The language of football spoken often in the South

Published 11:11 pm Tuesday, September 7, 2021

Today’s Special

Yay, football is back!  But it’s never really over for we speak football lingo every day.  So, if you’ll “get your head in the game,” we’ll get this “kicked off!”

First, football has defined what perfect weather is.  “Football weather” is what everyone wants from September through December, whether under Friday night lights or somewhere Saturday down South. Clear, slightly cool, with low humidity and no precipitation of any kind.  Anytime summer temps drop a little you’re sure to hear someone wistfully say, “this feels like football weather.” No better weather for any outside event.

Football has also identified the choice seats.  “50-yard line seats” mean the best seats in the house wherever you are.  And seats in the “nosebleed section” are too far away to enjoy or even see what’s going on.  “Sky box” seats provide the ultimate in luxury and comfort.  And it’s always loud and fun in the “cheering section.” Go, team, go!

The “Coach” once meant the person in charge of a sports team who was the team’s teacher, playbook maker, mentor, encourager, uniform washer and disciplinarian. But now there are coaches for everything rom childbirth to finances and health, even fashion and the end all of all coaches, life coaches.  Maybe a few extra laps around the field would help in the game of life.

And then there’s the wanna-be coach, now called an “arm-chair quarterback.”  This person thinks he knows more about what’s going on and wants to call the shots.  He can really “talk a good ballgame.” 

Football fashion. Once only players wore jerseys, but today “jerseys” are everywhere on everybody for any occasion. In class, on the job, even in church and on grandmothers, making statements all over the field of fashion. I just hope the “shoulder pads” of the 80s aren’t “put back in the game.”  

The game of football is played with an oval shaped ball, sometimes referred to as “the pigskin.”  Today it’s more likely to be made of cowhide or rubber, but in the early years of the game animal bladders were cheap, easy to come by and inflatable so almost anyone could make a football (and hence the shape). By 1860 that changed, thanks to Charles Goodyear and his discovery of vulcanized rubber.  Maybe that’s why the Goodyear blimp shows up on football weekends.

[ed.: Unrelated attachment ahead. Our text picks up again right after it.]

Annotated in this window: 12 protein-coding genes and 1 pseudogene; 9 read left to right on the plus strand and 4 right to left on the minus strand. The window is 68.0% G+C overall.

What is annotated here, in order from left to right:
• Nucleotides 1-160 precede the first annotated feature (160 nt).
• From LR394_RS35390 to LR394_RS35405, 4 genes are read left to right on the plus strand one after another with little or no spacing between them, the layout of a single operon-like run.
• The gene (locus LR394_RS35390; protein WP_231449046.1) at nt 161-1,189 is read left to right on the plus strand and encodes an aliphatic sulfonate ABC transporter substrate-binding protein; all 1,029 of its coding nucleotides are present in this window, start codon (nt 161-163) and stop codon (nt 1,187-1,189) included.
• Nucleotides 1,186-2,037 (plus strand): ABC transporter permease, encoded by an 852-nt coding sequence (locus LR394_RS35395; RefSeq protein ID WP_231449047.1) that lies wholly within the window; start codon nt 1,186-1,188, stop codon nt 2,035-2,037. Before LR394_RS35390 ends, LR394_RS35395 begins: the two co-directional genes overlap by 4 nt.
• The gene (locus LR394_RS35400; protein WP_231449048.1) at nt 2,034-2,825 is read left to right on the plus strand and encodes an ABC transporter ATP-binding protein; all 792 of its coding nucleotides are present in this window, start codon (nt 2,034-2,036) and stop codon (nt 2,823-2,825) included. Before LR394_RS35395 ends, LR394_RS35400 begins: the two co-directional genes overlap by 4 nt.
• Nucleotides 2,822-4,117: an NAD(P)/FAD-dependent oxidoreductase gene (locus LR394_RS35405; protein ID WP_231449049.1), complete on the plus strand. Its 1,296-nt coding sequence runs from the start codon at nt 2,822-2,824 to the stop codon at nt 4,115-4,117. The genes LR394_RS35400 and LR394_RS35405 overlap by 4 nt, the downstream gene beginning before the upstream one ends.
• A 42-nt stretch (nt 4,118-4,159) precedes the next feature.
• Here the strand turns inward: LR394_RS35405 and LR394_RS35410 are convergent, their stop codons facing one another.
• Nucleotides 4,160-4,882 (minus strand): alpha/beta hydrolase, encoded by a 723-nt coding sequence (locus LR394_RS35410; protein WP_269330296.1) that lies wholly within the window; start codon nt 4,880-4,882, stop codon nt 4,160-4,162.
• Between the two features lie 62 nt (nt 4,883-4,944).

“Huddle up” team, there’s strength in comradery and working for a common goal. And every “team” requires a “quarterback” to lead and call the shots, a center to get the play started, guards for protection, and receivers to head downfield and get the ball across the “goal line,” into the “land of milk and honey” as Jack Cristil used to say. 

But the game sometimes comes down to “4th and long,” and things aren’t looking so good for the home team, there’s a decision to be made to “go for it” or “punt.”  In some situations, it is best to regroup, review options, cut losses and punt.  Other times we can “throw the bomb” or as a last resort chunk the “the Hail Mary” and go for it all or just try for the inch to get the 1st down.  There are “options.” 

Some players have the job to “tackle” and stop the advancement of the opposing team.  What a way to take on a problem – tackle it with all the force of a big, tough, strong 300-pounder wearing pads. Yeah, we’re tough, and maybe a little “trash talking” might help stop the problem, too.

Thankfully the game of football does allow for “timeouts” (or is it times out?). Either way it’s helpful to stop, rest a minute and talk about it.  And, sometimes a little time “on the bench” will help a player get his mind straight, like misbehaving little kiddos sometimes need a “timeout”. 

And for now my own DW is “sidelined,” but he’s staying strong and keeping his mind in the game as we follow a new set of game plans to get him healthy again.  Stay tuned for an update on his condition and when to expect him back. 

 “BALLGAME!” The end, all done…it is what it is.

 

Written In memory of our tailgate buddies. “Big Dawg” Ken Warren who tailgated in the same spot on the MSU campus for 50 years, even driving his motor home right up to the hallowed spot loaded with Polk sausage and gumbo; and Donald O’Brien, a soft spoken, kind, fun, forever loving bulldog fan from Maben, who always stayed to the very end to help take it all down and pack it up until the next time. Saturdays in Starkville just won’t be the same.